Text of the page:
AMSTERDAM — Assessment of liver stiffness and controlled attenuation parameter may be useful as a novel predictor of decompensation, according to data presented at the International Liver Congress.

“Until recently, a sensitive diagnosis and quantification of liver steatosis was only possible through liver biopsy until the development of controlled attenuation parameter, or CAP,” Cristina Margini, MD, of the Department of Hepatology at UVCM, Inselspital, at the University of Bern, in Switzerland, said in her presentation. “CAP involves a non-invasive standardized numerical quantification of liver fat content based on the degree of ultrasound attenuation.”

Margini and colleagues hypothesized that CAP equal to or greater than 220 dB/m could predict clinical decompensation in compensated advanced chronic liver disease.

The study included 193 patients with liver stiffness equal to or greater than 10 kPa and available CAP measurements who were analyzed between September 2013 and September 2015. Margini highlighted the BMI of the cohort, which was 27.4 ± 4.6, and the Child-Pugh score of 5.4 ± 0.8.

Results indicated that 9.3% of the cohort decompensated, with nine of those events occurring from infection, seven from ascites and one each from variceal bleeding and hepatic encephalopathy. Three of those 18 patients died.

The remainder of the cohort (n = 175; 90.7%) remained compensated, with four fatalities in this group.

At baseline, liver stiffness was 33.6 ± 19.2 in the decompensated group and 19.8 ± 13.0 in those who remained compensated (P < .001).

When the researchers assessed if decompensation was associated with liver stiffness, results showed that 81 patients had stiffness equal to or greater than 13.6 kPa, 48 had stiffness between 13.6 and 21 kPa and 64 had stiffness equal to or greater than 21 kPa (K-W test P = .006). Margini reported a strong association between liver stiffness and decompensation (P < .001).

Similarly, decompensation occurred in just one patient (1.6%) among 61 patients with CAP less than 220 dB/m, and this patient had a BMI of 38 kg/m2. Among 132 patients with CAP equal to or greater than 220 dB/m, 17 (12.9%) developed decompensation.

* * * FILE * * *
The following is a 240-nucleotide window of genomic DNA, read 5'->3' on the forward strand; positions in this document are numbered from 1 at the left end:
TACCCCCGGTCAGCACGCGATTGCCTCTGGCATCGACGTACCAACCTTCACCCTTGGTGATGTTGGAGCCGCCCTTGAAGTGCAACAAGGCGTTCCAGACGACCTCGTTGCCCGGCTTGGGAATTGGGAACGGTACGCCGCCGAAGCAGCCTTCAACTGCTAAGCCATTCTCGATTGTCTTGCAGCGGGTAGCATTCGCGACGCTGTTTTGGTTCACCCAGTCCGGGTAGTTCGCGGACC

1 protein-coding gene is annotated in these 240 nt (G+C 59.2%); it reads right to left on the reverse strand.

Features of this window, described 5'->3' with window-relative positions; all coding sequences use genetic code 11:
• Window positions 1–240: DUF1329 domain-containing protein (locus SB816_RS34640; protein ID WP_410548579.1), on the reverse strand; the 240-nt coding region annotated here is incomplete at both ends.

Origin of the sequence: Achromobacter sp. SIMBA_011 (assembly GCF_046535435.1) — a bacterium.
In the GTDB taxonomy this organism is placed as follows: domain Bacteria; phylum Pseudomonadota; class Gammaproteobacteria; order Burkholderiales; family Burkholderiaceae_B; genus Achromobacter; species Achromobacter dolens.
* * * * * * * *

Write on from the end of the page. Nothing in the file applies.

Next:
Among 15 patients with liver stiffness equal to or greater than 21 kPa and CAP less than 220, none developed decompensation. Conversely, however, 12 of 49 patients with both liver stiffness equal to or greater than 21 kPa and CAP equal to or greater than 220 decompensated (P = .03).

Multivariable analysis results showed that among patients with liver stiffness, CAP higher than 220 dB/m significantly increased decompensation risk compared with CAP less than 220 (P = .012).

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“Similar results were seen in a multivariate analysis with a CAP cutoff of 235,” Margini said.

At baseline, the researchers evaluate patients for etiology of liver disease, age, gender, BMI, laboratory tests, liver stiffness and CAP. They assessed patients for decompensation, which included ascites, variceal bleeding, jaundice, hepatic encephalopathy, hepatorenal syndrome and severe bacterial infections, along with mortality. Margini noted that 58 patients in the cohort had a viral etiology of liver disease.

“In our cohort of patients with compensated advanced liver disease, liver stiffness was strongly associated with decompensation,” Margini concluded. “CAP value over 220 in our population was significantly associated with clinical decompensation independent of liver stiffness value.” – by Rob Volansky

Reference: Margini C, et al. LBO-05. Presented at: International Liver Congress; April 19-24, 2017; Amsterdam.

Disclosure: Margini reports no relevant financial disclosures.